18th-cen­tury an­ces­tors

Laura Berry finds out how you can build on the de­tails from wills and parish reg­is­ters in a cen­tury re­mem­bered for wars with France, the found­ing of Aus­tralia and the mad­ness of King Ge­orge III

Who Do You Think You Are? Magazine - - FOCUS ON -

Be­fore Hard­wicke’s Mar­riage Act of 1753, it was much eas­ier for peo­ple to marry un­der­age with­out

par­ents’ con­sent, or even marry big­a­mously

Our first Hanove­rian king, Ge­orge I, suc­ceeded to the throne in 1714, jump­ing ahead in a queue of over 50 Catholic re­la­tions ex­cluded by the 1701 Act of Set­tle­ment. The Ger­man king, and his suc­ces­sors Ge­orge II (r.1727-1760) and Ge­orge III (r.17601820), brought rel­a­tive political sta­bil­ity to the newly cre­ated King­dom of Great Bri­tain.

Though Eng­land, Wales and Scot­land were united in 1707, the lat­ter main­tained its own ad­min­is­tra­tive sys­tem. Many of its records, held by Na­tional Records Scot­land, will be found on scot­land­speo­ple.gov.uk, in­clud­ing old parish reg­is­ters, wills and tes­ta­ments, and at scot­land­splaces.co.uk where there are 18th-cen­tury rolls record­ing tax pay­ments for win­dows, car­riages, carts, ser­vants and even dogs (see also nrscot­land.gov.uk/re­search/ guides/tax­a­tion-records and nls.uk/fam­ily-his­tory for di­rec­to­ries and news­pa­pers).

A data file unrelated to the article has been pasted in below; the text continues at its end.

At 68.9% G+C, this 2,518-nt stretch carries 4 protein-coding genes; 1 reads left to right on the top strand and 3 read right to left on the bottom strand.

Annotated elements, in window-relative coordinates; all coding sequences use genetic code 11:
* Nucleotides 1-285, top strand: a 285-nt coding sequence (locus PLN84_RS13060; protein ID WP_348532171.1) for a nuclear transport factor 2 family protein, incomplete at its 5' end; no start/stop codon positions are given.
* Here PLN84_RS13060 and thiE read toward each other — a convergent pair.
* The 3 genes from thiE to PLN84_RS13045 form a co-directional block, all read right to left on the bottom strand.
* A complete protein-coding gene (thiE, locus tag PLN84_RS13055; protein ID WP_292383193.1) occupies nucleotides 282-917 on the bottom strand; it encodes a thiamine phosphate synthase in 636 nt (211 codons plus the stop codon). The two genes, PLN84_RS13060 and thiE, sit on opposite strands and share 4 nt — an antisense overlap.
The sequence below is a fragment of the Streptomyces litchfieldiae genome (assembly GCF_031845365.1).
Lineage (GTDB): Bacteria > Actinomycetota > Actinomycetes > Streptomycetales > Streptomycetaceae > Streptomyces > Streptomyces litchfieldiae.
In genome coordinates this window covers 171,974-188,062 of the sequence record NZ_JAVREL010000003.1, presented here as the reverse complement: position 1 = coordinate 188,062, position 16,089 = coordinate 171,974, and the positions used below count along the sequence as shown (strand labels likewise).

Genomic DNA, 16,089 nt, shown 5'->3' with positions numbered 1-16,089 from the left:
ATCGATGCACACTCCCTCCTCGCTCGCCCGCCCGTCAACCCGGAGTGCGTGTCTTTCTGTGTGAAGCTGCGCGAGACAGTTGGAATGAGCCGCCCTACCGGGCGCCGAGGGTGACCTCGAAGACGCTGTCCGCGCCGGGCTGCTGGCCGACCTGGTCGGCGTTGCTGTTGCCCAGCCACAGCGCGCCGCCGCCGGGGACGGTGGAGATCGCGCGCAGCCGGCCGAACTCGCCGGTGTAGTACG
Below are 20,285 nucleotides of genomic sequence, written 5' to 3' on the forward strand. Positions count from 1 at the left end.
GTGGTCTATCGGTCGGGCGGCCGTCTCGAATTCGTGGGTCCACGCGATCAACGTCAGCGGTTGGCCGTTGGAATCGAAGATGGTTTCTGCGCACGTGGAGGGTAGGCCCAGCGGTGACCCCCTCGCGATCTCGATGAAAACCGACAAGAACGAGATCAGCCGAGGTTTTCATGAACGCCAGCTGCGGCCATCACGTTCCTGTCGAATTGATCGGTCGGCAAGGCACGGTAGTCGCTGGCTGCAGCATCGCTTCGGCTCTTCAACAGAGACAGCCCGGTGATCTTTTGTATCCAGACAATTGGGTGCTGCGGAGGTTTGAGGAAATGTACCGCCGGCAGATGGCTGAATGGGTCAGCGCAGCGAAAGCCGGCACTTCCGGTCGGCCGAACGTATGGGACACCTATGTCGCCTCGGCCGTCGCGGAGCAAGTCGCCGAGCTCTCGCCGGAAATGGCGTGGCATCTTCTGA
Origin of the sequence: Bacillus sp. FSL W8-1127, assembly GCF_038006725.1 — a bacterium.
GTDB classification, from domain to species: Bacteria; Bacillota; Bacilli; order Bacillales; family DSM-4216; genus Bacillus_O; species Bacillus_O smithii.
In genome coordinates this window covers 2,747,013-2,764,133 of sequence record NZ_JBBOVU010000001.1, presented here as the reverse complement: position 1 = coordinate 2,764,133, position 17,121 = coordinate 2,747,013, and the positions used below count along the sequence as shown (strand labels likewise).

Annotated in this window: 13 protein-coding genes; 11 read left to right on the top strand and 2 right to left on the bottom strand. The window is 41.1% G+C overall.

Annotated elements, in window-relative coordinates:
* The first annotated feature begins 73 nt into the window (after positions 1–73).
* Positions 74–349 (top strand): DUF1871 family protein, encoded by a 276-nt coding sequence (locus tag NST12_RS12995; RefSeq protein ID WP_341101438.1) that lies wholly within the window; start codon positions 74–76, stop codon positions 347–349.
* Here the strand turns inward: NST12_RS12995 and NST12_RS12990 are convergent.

In Eng­land and Wales, the bare bones of an 18th-cen­tury fam­ily tree can be built us­ing parish reg­is­ters and wills, but re­mem­ber that even be­fore the ad­vent of the rail­ways our an­ces­tors could travel great dis­tances. An ex­pan­sive net­work of turn­pikes and canals spread across the coun­try, and the pub­li­ca­tion of the first reg­u­lar news­pa­pers im­proved com­mu­ni­ca­tion, cre­at­ing busi­ness op­por­tu­ni­ties.

Though most peo­ple went through their rites at the lo­cal parish church sur­rounded by fam­ily, prior to the mid-18th cen­tury, it was much eas­ier to marry un­der­age with­out par­ents’ con­sent, or even risk mar­ry­ing big­a­mously. Cler­gy­men who were im­pris­oned for debt started a tidy trade in ‘ir­reg­u­lar mar­riages’, of­fer­ing a cheap, quick ser­vice with­out banns. Th­ese were of­ten dis­graced cler­ics, un­likely to be found among the names hon­oured in the­cler­gy­database. org.uk. Ances­try has reg­is­ters of clan­des­tine mar­riages per­formed around Fleet Prison, the King’s Bench Prison, the Mint and May Fair Chapel, and also Gretna Green, just north of the An­glo-Scot­tish bor­der, which be­came a pop­u­lar wed­ding venue af­ter Hard­wicke’s Mar­riage Act of 1753 brought an end to ir­reg­u­lar nup­tials in Eng­land.

The tower of St John dom­i­nates this il­lus­tra­tion of Mare Street, Hack­ney, Lon­don in 1731

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